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Early contractor involvement - Sheffield's relief map

Highways - The Highways Agency talks about early contractor involvement.Sheffield is doing it. Mark Hansford reports from the Inner Relief Road.

Pioneered by the Highways Agency, early contractor involvement (ECI) has been held up as the relationship to which all should aspire. Almost without exception contractors working under ECI contracts with the Highways Agency sing its praises.

There is just one problem. To date only one Highways Agency ECI scheme is on site - the A500 Stoke Pathfi nder project.

Elsewhere contractors fume that government dallying is holding back construction of schemes such as the A303 Stonehenge and A3 Hindhead tunnels.

Fortunately, not all clients are hamstrung by Whitehall. Sheffield City Council has embraced the idea of ECI, and Birse Civils is happily getting started on stage two of the city's inner relief road this month. This follows stage 1B, completed in 2000, also built by Birse Civils, working under a postaward partnering agreement.

'But following Egan we were looking at getting better value still from the contractor, so here we have got them in much earlier, ' explains Sheffield City Council head of highways design Robert Davison. Hence ECI.

Leading up to this month's start on site, Birse Civils has been working with the council's in-house design team in Sheffield City Council offices since April 2003. A project manager, planner, commercial manager and two experienced site agents have all been on site, as part of a lump sum deal using the NEC Professional Services contract.

The scheme has actually been on the cards since 1996 and very little has changed since then, explains Davison. A bid for funding was made in the council's Local Transport Plan 2000-05 submission and provisional funding approval was granted in December 2000. A preliminary design was already in place at the tender stage.

'We are fortunate in Sheffield to still have a well resourced and competent in-house design team and we were adamant we were going to use our own designs, ' says Sheffield's special projects manager Mike Latham.

So the job for Birse Civils was to work with the Sheffield City Council team on detailed scheme development, taking it through public inquiry, developing a working programme, producing an agreed target cost and assisting in the resolution of as many construction issues as possible in advance of the work starting on site.

With the new road cutting through a combination of residential, commercial and former heavy industrial properties, spanning over the River Don and cutting under a railway line, there have been plenty of issues to resolve.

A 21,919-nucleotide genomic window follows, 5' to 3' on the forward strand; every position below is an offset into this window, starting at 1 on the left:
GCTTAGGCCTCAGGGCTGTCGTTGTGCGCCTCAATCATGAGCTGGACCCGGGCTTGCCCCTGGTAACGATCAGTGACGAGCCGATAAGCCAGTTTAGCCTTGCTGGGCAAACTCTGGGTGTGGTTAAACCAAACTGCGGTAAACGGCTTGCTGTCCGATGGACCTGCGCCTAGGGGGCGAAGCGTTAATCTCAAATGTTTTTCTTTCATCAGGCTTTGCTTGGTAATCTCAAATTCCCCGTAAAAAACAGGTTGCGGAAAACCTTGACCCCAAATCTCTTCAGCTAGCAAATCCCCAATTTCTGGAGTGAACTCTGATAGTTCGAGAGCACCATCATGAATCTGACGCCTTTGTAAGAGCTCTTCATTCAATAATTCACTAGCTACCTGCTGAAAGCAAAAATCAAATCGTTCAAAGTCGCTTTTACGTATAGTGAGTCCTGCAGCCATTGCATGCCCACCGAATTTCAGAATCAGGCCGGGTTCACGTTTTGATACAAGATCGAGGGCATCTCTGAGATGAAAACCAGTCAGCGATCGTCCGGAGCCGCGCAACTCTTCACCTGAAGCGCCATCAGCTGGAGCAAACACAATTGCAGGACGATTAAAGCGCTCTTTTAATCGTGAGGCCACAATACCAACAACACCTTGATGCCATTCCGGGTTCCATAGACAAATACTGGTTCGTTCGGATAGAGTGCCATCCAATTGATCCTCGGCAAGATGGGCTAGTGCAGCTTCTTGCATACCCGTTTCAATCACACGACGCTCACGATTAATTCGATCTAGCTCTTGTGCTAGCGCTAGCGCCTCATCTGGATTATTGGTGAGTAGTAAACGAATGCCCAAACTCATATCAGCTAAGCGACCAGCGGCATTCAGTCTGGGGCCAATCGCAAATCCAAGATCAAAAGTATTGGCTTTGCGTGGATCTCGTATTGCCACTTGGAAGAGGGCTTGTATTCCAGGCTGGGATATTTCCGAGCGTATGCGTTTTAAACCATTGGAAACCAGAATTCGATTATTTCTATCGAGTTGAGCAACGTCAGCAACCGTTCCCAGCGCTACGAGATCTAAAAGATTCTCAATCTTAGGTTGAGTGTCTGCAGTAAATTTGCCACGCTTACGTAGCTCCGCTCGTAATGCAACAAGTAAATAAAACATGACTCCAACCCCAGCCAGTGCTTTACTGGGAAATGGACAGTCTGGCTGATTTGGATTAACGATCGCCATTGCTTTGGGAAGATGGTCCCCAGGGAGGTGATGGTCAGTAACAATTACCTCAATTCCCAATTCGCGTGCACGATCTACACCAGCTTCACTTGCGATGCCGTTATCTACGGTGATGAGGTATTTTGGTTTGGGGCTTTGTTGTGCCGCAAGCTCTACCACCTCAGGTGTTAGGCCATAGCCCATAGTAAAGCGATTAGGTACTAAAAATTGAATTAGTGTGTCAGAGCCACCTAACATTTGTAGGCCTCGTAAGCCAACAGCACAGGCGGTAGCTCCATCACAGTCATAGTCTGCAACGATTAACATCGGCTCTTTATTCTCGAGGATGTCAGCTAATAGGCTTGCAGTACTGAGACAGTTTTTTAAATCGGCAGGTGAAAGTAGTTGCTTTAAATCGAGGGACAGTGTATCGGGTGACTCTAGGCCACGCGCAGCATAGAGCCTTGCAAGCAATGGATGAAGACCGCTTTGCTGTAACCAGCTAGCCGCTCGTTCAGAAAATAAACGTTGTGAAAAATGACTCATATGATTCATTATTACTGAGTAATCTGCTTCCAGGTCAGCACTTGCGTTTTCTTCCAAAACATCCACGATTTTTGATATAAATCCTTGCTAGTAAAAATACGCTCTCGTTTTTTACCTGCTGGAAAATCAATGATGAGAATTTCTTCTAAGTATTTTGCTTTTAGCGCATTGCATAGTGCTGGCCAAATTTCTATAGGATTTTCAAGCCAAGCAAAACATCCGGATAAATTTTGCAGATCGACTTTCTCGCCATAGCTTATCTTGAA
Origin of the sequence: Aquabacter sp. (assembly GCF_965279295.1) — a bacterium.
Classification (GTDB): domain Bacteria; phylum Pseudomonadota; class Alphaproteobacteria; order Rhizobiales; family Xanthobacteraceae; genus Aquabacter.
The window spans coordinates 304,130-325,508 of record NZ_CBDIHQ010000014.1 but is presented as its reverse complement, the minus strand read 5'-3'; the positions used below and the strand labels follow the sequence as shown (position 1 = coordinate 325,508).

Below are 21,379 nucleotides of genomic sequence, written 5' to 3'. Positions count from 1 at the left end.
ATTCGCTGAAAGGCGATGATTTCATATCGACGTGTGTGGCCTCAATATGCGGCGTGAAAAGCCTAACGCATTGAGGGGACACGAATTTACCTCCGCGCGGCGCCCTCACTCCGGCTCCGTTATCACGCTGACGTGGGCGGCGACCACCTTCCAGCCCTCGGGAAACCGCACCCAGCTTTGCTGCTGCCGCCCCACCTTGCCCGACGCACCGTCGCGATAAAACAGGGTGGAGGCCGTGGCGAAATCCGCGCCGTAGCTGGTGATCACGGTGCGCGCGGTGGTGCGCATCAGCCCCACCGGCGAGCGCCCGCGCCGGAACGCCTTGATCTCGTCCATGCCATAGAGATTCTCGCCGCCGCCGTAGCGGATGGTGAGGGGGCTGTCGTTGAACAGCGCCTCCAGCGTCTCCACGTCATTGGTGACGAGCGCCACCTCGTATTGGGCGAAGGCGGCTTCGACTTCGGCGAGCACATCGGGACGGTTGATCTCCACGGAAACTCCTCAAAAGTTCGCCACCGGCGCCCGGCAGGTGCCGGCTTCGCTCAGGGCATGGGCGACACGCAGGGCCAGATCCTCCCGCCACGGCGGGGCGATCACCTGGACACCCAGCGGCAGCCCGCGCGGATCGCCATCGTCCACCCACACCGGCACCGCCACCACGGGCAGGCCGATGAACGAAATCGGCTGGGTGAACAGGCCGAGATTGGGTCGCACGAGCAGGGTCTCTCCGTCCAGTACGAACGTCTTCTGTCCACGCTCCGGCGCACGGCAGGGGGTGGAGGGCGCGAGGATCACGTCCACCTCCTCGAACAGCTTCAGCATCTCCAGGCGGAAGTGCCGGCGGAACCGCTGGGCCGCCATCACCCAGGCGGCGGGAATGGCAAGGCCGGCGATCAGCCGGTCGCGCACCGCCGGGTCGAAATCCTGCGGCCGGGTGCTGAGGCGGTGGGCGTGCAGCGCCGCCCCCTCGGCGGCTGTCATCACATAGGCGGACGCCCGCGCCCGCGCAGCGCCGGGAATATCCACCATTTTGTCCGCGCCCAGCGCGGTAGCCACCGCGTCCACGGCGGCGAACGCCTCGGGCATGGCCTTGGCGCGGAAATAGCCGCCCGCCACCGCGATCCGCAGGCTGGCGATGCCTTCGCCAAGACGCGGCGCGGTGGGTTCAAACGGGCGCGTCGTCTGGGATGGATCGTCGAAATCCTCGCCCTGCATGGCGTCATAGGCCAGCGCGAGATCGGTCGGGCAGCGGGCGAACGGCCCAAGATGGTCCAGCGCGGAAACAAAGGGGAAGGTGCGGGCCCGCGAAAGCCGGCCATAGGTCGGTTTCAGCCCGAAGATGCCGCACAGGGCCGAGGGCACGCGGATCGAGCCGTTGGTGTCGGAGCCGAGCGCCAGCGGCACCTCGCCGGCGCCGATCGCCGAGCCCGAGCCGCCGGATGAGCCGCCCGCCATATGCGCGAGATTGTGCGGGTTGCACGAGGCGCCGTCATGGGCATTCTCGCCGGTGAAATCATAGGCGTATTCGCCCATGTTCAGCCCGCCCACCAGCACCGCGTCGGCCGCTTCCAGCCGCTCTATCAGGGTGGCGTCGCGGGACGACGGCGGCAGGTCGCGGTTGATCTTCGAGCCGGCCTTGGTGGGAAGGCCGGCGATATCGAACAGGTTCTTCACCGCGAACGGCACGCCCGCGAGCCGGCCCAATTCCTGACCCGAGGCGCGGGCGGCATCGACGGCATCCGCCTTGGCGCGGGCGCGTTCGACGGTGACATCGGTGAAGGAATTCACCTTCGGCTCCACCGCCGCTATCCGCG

Overshadowing all other complexities, when Birse Civils was first signed up the scheme was costing more than the budget allowed. Savings had to be found during project development or the scheme would be axed before a sod was turned.

Costs rose from an initial estimate approaching £30M, to £33M when design began in earnest in 1996, and from there to £58.5M.

'Back in 1996 we based our estimate on the finishes used on phase 1B, ' explains Davison.

But while Sheffield was designing the scheme the government got excited about urban design and raised the standard of finish needed for the road if it was to act as a catalyst for regeneration and attract businesses to the area. Granite kerbs do not come cheap.

Value engineering pared costs back to £56M, matching the funding available. Around £33M of this is actual construction costs.

'Sheffield has spent the money on our lump sum but that investment will deliver back 10 times the return. In any business that's good, ' says Birse Civils major projects director Ged O'Reilly. 'Without ECI you'd be looking to cut down the project scope.' The public inquiry was held in December 2003 and went without a hitch. 'We had just one objector for the whole project, ' says Latham. Draft orders were confirmed in March 2004.

Final DfT approval was granted in December.

Construction is now getting under way and will take just over two years. Birse's attention is therefore now on the next major challenge. Compulsory Purchase Orders were issued in May 2003 but many of the 43 properties due for demolition are not yet vacated. 'Unusually we haven't got all the land clear to build. People are beginning to move out, but quite a lot are still occupied, ' says O'Reilly.

Because Birse has been involved from the start it has been able to develop a programme to fit the land available. This is critical as the DfT has insisted that central government funding must be spent in the agreed timescale.

There can be no delays. 'We had to convince DfT that we would be able to stick to 112 weeks, ' says Davison. ECI has been key.

'I don't know how we could put a traditional contract together with the site not clear.' Knowing where each building is in the programme has also allowed Sheffield's property acquisition team to focus on the most important.

O'Reilly is nonchalant about the challenge. 'Simplistically we are starting at the two ends and moving to the middle, so we only need to clear what's immediately in front of us, ' says O'Reilly.

'We'll still be demolishing eight months into the contract.' There are two particularly contentious sites - an Ambulance depot sitting smack in the middle of what will be a new roundabout and a RSPCA centre nearby (see box). Both have to remain with undisrupted access until suitable alternative sites can be found.

'Fortunately the roundabout is in the middle, so it will be a year or a year and half before it becomes an issue, ' says O'Reilly.

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